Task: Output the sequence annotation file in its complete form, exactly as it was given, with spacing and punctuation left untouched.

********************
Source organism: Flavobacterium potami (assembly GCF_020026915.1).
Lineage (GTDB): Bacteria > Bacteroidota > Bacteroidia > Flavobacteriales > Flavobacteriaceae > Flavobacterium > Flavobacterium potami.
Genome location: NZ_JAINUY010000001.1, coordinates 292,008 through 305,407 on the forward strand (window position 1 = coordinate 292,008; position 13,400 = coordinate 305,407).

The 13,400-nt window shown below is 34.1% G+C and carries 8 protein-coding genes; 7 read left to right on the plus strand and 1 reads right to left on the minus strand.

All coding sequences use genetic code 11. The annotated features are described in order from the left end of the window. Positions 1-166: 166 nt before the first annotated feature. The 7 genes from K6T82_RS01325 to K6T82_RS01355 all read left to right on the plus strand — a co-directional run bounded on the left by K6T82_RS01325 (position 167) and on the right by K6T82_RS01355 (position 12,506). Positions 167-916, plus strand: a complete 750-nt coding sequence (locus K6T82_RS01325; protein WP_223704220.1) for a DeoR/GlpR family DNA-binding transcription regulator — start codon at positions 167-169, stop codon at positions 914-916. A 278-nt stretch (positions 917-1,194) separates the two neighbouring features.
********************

Source organism: Flavobacterium potami (assembly GCF_020026915.1).
Lineage (GTDB): Bacteria > Bacteroidota > Bacteroidia > Flavobacteriales > Flavobacteriaceae > Flavobacterium > Flavobacterium potami.
Genome location: NZ_JAINUY010000001.1, coordinates 292,008 through 305,407 on the forward strand (window position 1 = coordinate 292,008; position 13,400 = coordinate 305,407).

The 13,400-nt window shown below is 34.1% G+C and carries 8 protein-coding genes; 7 read left to right on the plus strand and 1 reads right to left on the minus strand.

All coding sequences use genetic code 11. The annotated features are described in order from the left end of the window. Positions 1-166: 166 nt before the first annotated feature. The 7 genes from K6T82_RS01325 to K6T82_RS01355 all read left to right on the plus strand — a co-directional run bounded on the left by K6T82_RS01325 (position 167) and on the right by K6T82_RS01355 (position 12,506). Positions 167-916, plus strand: a complete 750-nt coding sequence (locus K6T82_RS01325; protein WP_223704220.1) for a DeoR/GlpR family DNA-binding transcription regulator — start codon at positions 167-169, stop codon at positions 914-916. A 278-nt stretch (positions 917-1,194) separates the two neighbouring features.